I didn't know Evelyn Waugh was so intrepid-perhaps because he didn't use the travel material as much as his contemporary Graham Greene in his novels. In When The Going Was Good (1946) has parts of four travel books that Waugh wrote between 1929 and 1935. Chapter One "A Pleasure Cruise in 1929" from Labels, recounts a cruise, and the passengers are given much consideration, to Europe. Chapter two, "A Coronation in 1930" from Remote People, which recounts the coronation of Emperor (Abyssinia - now known as Ethiopia) Haile Selassie I, which Waugh reported on in 1930 as special correspondent for The Times. Chapter Three, "Globe-Trotting" also from Remote People, chronicles his travel elsewhere in Africa. Chapter Four, "A Journey to Brazil in 1932" from Ninety-two Days, is about his travels in Guiana and Brazil in South America-I was unaware of his travels here. Chapter Five "A War in 1935" from Waugh in Abyssinia, is about Waugh's exploits as a war correspondent in Abyssinia when war breaks out. Waugh used much of the African exploits in his early novel, Black Mischief (1932), and much of his writing in this book is quite charming and funny. However, he also makes some astute observations as well, for example:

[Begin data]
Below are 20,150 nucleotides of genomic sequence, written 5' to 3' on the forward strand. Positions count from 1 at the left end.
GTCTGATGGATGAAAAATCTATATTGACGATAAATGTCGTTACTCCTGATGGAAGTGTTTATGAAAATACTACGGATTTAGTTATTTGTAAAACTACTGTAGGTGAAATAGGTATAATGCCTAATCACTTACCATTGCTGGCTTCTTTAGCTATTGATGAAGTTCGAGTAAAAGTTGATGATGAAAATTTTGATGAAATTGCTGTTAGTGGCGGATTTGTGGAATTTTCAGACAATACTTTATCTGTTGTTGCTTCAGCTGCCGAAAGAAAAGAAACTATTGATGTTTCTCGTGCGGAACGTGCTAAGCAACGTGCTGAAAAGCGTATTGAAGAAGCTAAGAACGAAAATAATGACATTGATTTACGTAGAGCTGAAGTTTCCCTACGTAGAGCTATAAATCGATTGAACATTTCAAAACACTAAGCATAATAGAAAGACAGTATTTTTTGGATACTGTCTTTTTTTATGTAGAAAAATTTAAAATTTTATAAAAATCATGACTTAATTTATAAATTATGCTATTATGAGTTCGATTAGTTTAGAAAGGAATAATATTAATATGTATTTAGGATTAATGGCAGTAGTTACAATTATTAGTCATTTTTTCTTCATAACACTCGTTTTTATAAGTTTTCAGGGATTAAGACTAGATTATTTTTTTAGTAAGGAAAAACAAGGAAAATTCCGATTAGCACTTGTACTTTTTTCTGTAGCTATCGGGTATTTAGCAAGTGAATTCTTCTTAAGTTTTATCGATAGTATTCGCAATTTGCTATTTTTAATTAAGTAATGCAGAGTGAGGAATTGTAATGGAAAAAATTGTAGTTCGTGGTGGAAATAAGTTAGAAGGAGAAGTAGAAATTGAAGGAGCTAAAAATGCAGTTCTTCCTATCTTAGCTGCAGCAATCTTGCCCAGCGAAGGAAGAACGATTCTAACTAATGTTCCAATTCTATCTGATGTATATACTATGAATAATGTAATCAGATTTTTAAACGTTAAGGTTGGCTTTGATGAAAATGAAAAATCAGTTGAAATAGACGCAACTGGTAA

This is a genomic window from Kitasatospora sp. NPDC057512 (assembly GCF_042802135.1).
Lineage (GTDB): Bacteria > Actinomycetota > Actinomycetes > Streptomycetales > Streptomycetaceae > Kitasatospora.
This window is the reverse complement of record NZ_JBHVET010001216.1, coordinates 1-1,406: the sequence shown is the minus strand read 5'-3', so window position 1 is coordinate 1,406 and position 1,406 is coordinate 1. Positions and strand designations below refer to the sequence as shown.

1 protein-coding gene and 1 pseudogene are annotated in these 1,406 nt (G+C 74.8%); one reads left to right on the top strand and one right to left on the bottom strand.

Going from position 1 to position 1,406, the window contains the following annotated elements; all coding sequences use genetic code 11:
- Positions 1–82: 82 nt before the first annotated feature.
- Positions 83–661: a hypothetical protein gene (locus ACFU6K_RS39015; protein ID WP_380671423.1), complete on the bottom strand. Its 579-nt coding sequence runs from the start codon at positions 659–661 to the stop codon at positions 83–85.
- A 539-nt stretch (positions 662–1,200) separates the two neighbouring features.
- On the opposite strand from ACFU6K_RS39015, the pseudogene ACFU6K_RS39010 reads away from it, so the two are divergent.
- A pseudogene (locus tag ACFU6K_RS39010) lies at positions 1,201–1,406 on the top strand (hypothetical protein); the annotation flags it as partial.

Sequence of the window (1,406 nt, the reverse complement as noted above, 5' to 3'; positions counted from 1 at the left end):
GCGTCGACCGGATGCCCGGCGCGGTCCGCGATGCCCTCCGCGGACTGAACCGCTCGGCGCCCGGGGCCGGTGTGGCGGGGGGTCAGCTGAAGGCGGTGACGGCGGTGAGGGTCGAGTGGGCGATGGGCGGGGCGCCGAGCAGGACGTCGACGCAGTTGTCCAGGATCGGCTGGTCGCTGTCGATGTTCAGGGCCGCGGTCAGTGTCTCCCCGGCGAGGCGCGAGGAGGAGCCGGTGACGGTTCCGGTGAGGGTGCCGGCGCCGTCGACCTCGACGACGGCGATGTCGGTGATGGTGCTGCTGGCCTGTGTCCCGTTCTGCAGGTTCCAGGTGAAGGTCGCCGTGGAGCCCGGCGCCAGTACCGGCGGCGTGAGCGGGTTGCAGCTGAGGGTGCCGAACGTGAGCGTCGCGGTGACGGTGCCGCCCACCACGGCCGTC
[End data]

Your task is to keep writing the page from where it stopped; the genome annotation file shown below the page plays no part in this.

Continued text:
To have traveled a lot, to have spent, as I have done, the first twelve years of adult life on the move, is to this extent a disadvantage. At the age of thirty-five one needs to go to the moon, or some such place, to recapture the excitement which one first landed at Calais.
There's also this:
One does not travel, any more than one falls in love, to collect material. It is simply part of one's life. For myself and many better than me, there is a fascination in distant and barbarous places, and particularly int he borderlands of conflicting cultures and states of development, where ideas, uprooted form their traditions, become oddly changed in transplantation. It is there that I find the experiences vivid enough to demand translation in to literary form.
Another entertaining and enlightening read from one of my favorite writers.